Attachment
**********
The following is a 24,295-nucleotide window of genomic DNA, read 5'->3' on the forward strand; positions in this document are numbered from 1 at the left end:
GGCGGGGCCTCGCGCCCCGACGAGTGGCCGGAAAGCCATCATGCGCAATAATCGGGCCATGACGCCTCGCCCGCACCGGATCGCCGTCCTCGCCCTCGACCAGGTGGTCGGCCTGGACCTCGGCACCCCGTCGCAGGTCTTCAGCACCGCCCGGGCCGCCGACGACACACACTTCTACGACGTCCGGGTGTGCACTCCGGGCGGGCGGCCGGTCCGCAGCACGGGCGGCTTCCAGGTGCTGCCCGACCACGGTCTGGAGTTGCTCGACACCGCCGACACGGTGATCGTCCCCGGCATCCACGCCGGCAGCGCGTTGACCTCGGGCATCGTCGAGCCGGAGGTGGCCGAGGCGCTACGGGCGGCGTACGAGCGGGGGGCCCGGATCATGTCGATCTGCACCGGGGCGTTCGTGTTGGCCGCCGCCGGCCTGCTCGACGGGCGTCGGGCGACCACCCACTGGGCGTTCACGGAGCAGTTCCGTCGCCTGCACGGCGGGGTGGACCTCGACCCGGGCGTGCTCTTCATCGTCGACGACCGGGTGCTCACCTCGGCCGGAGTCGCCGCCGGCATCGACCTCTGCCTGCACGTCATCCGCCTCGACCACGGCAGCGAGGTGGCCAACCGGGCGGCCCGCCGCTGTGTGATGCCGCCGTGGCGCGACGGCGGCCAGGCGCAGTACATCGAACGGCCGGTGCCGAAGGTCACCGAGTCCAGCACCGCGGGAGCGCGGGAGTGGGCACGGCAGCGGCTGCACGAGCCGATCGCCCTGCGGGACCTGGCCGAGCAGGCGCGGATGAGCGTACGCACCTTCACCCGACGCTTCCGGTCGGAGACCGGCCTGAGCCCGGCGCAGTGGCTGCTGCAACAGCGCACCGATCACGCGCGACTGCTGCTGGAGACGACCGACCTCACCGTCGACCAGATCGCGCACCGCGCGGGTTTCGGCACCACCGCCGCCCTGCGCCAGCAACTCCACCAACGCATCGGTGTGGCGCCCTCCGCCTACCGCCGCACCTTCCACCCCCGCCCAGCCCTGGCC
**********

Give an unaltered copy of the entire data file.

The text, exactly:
The following is a 24,295-nucleotide window of genomic DNA, read 5'->3' on the forward strand; positions in this document are numbered from 1 at the left end:
GGCGGGGCCTCGCGCCCCGACGAGTGGCCGGAAAGCCATCATGCGCAATAATCGGGCCATGACGCCTCGCCCGCACCGGATCGCCGTCCTCGCCCTCGACCAGGTGGTCGGCCTGGACCTCGGCACCCCGTCGCAGGTCTTCAGCACCGCCCGGGCCGCCGACGACACACACTTCTACGACGTCCGGGTGTGCACTCCGGGCGGGCGGCCGGTCCGCAGCACGGGCGGCTTCCAGGTGCTGCCCGACCACGGTCTGGAGTTGCTCGACACCGCCGACACGGTGATCGTCCCCGGCATCCACGCCGGCAGCGCGTTGACCTCGGGCATCGTCGAGCCGGAGGTGGCCGAGGCGCTACGGGCGGCGTACGAGCGGGGGGCCCGGATCATGTCGATCTGCACCGGGGCGTTCGTGTTGGCCGCCGCCGGCCTGCTCGACGGGCGTCGGGCGACCACCCACTGGGCGTTCACGGAGCAGTTCCGTCGCCTGCACGGCGGGGTGGACCTCGACCCGGGCGTGCTCTTCATCGTCGACGACCGGGTGCTCACCTCGGCCGGAGTCGCCGCCGGCATCGACCTCTGCCTGCACGTCATCCGCCTCGACCACGGCAGCGAGGTGGCCAACCGGGCGGCCCGCCGCTGTGTGATGCCGCCGTGGCGCGACGGCGGCCAGGCGCAGTACATCGAACGGCCGGTGCCGAAGGTCACCGAGTCCAGCACCGCGGGAGCGCGGGAGTGGGCACGGCAGCGGCTGCACGAGCCGATCGCCCTGCGGGACCTGGCCGAGCAGGCGCGGATGAGCGTACGCACCTTCACCCGACGCTTCCGGTCGGAGACCGGCCTGAGCCCGGCGCAGTGGCTGCTGCAACAGCGCACCGATCACGCGCGACTGCTGCTGGAGACGACCGACCTCACCGTCGACCAGATCGCGCACCGCGCGGGTTTCGGCACCACCGCCGCCCTGCGCCAGCAACTCCACCAACGCATCGGTGTGGCGCCCTCCGCCTACCGCCGCACCTTCCACCCCCGCCCAGCCCTGGCC